Neighborhood dynamics influence mosquito risk


January 3, 2019



In a recent edition of Parasites & Vectors, researchers from the Millbrook, N.Y.-based Cary Institute of Ecosystem Studies reports socioeconomic differences among neighborhoods can influence bite risk, with rats being a primary bloodmeal source in lower-income neighborhoods.

Studying five row-home neighborhoods in Baltimore, Md., at various economic levels, DNA was isolated from engorged mosquitoes to determine the source of their last meal. Host species included several mammalian (including human) and avian species. Norway rats (Rattus norvegicus) comprised 71.7 percent of all Asian tiger mosquito (Aedes albopictus) bloodmeals, and were the second-most common host in Culex spp. samples, behind birds. Humans and cats each made up 13 percent of Aedes bloodmeals, whereas deer and dogs were bitten less frequently by all mosquito species.

While the total number of human bites was highest in low-income areas, the proportion of mosquitoes feeding on people (50 percent, by Asian tiger mosquitoes) was highest in above-median income blocks. This is due in large part to human behavior, according to Heather Goodman, lead author of the study: “In higher-income neighborhoods, people spend more time in their backyards where shade, vegetation, moisture and mosquitoes are abundant. In lower-income neighborhoods, people spend more time in front of their homes, where streets are paved and there is little shade or water-holding habitat for mosquitoes.”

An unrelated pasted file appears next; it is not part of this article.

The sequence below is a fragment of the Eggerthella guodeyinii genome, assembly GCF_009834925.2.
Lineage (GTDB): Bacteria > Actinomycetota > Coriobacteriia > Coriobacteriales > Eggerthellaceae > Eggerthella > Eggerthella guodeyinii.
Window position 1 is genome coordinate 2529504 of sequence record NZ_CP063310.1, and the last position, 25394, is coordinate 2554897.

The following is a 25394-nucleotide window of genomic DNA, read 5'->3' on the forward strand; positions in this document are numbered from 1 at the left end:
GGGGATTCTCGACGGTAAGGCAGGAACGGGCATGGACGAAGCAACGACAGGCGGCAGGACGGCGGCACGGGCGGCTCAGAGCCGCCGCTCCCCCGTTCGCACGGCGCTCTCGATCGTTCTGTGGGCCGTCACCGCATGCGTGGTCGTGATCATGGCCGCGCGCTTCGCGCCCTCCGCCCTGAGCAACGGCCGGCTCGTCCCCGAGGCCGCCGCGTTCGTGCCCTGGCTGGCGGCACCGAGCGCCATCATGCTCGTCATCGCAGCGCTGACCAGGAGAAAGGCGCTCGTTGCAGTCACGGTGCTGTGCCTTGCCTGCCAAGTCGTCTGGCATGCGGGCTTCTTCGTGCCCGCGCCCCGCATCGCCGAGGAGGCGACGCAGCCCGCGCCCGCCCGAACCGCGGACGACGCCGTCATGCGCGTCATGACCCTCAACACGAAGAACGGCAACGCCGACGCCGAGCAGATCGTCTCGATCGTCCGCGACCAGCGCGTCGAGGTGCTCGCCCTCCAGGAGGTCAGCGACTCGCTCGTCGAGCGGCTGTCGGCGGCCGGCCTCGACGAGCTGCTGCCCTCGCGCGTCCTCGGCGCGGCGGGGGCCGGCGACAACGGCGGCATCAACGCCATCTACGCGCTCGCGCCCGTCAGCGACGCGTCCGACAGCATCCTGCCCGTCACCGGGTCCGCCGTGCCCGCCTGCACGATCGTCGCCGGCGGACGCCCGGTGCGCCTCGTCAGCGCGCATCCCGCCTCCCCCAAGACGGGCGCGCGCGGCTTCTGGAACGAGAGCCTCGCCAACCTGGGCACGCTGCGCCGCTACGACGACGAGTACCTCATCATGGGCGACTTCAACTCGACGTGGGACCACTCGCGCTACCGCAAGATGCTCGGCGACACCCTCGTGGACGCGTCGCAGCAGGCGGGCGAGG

These social patterns determine what hosts are available for mosquitoes to bite. Human behavior also drives the phenomenon of “rat blocks” vs. “cat blocks.”

In lower-income areas, residents turn to cats to attempt to help manage rat problems. This boosts feral cat populations. Where cats are abundant, rats are not. As a result, there are more cat bloodmeals in these areas. Cat bloodmeals were uncommon in higher-income neighborhoods.

In the middle? Most at risk

Where does this leave median-income neighborhoods? “Our findings suggest that median-income areas are where people are most at risk of being bitten,” says Shannon LaDeau, who was part of the research team. “These neighborhoods have high mosquito abundance and inconsistent infrastructure, yet abandonment is low. There are plenty of people for mosquitoes to bite, and residents may be more likely to spend time in community gardens and shared green spaces, which makes them available to mosquitoes.”

Goodman concludes, “There are lots of reasons to want to eradicate rats. We need to know, if there were fewer rats, would mosquitoes bite more people? Or, in the absence of this abundant food source, would mosquito populations decline overall? To develop the most effective pest management strategies and avoid unintended consequences, these questions should be explored.”


About the Author

Heather Gooch

Heather Gooch is the editor-in-chief for PMP magazine. She can be reached at or 330-321-9754.

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